Abstract 15768: Mitochondria-Targeted DNA Repair Glycosylase Ogg1 Suppresses Early Stage of Atherogenesis in Ogg1 Deficient Mice
Introduction: Reactive oxygen species (ROS) play a key role in the development of atherosclerosis. Mitochondria are a main source of endogenous ROS in the cell. Mitochondrial DNA (mtDNA) is sensitive to oxidation and our previous results from cultured cell and intact animal models suggest that increasing mtDNA repair prevents both oxidative mtDNA damage and associated cytotoxicity and cellular dysfunction. Involvement of oxidative mtDNA damage in disorders characterized by chronic oxidative stress has been less thoroughly studied.
Hypothesis: In the present study we tested the hypothesis that transgenic modulation of Ogg1, a DNA glycosylase mediating the first step in the base excision repair of oxidative mtDNA damage, coordinately regulates atherogenesis in mice fed a high fat diet.
Methods: Wild type (WT) mice, Ogg1 knock-out (KO) mice and KO mice transgenically overexpressing mitochondria-targeted Ogg1 (KO-Tg) were fed pro-atherogenic Western type diet for 14 weeks and analyzed for mtDNA damage and signs of atherogenesis.
Results: KO mice fed a high fat diet had increased oxidative mtDNA damage in cardiac tissue, whereas KO-Tg animals did not differ from WT mice (WT: 0.18 ± 0.04; KO: 0.35 ± 0.04; KO-Tg: 0.15 ± 0.01 lesions per 104 bp; n=3, P<0.05; quantitative Southern blot analysis). We did not observe significant atherosclerotic plaque formation in the aortic valve of animals from any group; however appearance of fatty streaks, indicative of early plaque development, was more evident in KO mice (WT: 179 ± 20; KO: 384 ± 59 pixels, n=4, P<0.05; immunohistochemistry for Fc receptor - general marker of inflammatory cells). This effect was completely blocked in KO-Tg mice. We found increased number of apoptotic cells in the aortic valve of KO, but not KO-Tg mice (WT: 2.00 ± 0.50; KO: 4.25 ± 0.48; KO-Tg: 2.14 ± 0.85 apoptotic cells, n=4, P<0.05; TUNEL assay).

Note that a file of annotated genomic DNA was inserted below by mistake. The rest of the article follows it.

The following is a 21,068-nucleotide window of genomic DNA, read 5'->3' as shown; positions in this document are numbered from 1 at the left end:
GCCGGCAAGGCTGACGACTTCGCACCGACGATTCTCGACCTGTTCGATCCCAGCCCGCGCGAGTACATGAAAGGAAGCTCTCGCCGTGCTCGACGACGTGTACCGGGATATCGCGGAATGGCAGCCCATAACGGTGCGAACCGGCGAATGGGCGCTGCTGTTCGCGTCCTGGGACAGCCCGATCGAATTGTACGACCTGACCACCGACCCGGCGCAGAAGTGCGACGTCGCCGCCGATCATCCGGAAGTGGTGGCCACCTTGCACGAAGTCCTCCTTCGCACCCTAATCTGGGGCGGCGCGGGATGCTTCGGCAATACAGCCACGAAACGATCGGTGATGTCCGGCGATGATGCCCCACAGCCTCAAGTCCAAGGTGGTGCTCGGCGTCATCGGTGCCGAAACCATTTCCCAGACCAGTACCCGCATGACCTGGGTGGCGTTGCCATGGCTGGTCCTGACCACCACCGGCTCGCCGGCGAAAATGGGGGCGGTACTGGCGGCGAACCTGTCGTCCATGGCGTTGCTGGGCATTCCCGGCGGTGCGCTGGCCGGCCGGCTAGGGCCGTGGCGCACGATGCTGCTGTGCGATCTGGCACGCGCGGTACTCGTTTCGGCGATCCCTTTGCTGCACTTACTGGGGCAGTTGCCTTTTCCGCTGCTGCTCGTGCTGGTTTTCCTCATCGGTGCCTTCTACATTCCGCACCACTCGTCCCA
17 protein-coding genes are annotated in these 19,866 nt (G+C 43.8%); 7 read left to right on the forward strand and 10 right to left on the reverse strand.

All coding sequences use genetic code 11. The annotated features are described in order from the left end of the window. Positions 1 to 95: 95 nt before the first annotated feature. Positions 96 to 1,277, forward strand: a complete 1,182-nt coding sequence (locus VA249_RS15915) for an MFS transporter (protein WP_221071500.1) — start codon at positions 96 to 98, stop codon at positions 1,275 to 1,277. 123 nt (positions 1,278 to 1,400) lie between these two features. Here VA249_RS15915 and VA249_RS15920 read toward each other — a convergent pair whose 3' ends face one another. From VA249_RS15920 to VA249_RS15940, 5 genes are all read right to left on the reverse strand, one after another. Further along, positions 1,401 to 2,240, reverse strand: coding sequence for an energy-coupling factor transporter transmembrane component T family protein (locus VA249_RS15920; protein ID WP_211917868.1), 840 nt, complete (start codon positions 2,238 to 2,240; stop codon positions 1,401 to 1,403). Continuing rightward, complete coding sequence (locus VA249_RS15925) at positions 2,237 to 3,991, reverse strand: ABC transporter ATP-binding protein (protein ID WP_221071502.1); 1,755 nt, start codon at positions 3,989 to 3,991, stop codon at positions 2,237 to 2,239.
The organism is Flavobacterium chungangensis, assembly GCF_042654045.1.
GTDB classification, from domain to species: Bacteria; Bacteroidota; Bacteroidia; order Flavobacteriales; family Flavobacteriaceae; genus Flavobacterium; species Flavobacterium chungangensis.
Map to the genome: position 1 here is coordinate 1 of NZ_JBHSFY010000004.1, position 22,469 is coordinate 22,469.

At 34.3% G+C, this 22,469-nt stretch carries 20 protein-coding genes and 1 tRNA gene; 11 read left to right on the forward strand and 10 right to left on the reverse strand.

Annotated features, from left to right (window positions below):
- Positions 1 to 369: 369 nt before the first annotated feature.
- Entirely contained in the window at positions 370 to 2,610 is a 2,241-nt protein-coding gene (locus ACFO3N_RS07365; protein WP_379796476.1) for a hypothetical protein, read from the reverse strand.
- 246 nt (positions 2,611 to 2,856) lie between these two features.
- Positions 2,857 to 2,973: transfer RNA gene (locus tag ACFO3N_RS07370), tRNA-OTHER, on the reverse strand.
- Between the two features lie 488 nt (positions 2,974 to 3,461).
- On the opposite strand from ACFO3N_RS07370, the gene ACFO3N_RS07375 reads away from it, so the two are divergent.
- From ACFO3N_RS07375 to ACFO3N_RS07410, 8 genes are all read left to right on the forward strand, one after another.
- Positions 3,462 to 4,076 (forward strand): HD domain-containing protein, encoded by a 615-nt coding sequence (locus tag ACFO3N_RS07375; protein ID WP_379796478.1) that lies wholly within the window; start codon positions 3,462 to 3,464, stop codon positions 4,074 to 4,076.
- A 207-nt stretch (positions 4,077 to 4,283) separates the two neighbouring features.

Conclusion: Our data demonstrate that Ogg1 deficiency in mice fed a high fat diet leads to increased oxidative mtDNA damage, appearance of fatty streaks and cell apoptosis. In contrast, enhancement of mtDNA repair with mitochondria-targeted Ogg1 reduces fatty streaks formation and apoptosis induced by a high fat diet. These results suggest mtDNA damage and repair could be important targets for atheroprotection.
Author Disclosures: M.V. Ruchko: None. S. Sukhanov: Research Grant; Significant; NHLBIR21 grant, PI. O.M. Gorodnya: None. L.I. Rachek: None. S.D. Danchuk: None. P. Delafontaine: None. M.N. Gillespie: None.
- © 2014 by American Heart Association, Inc.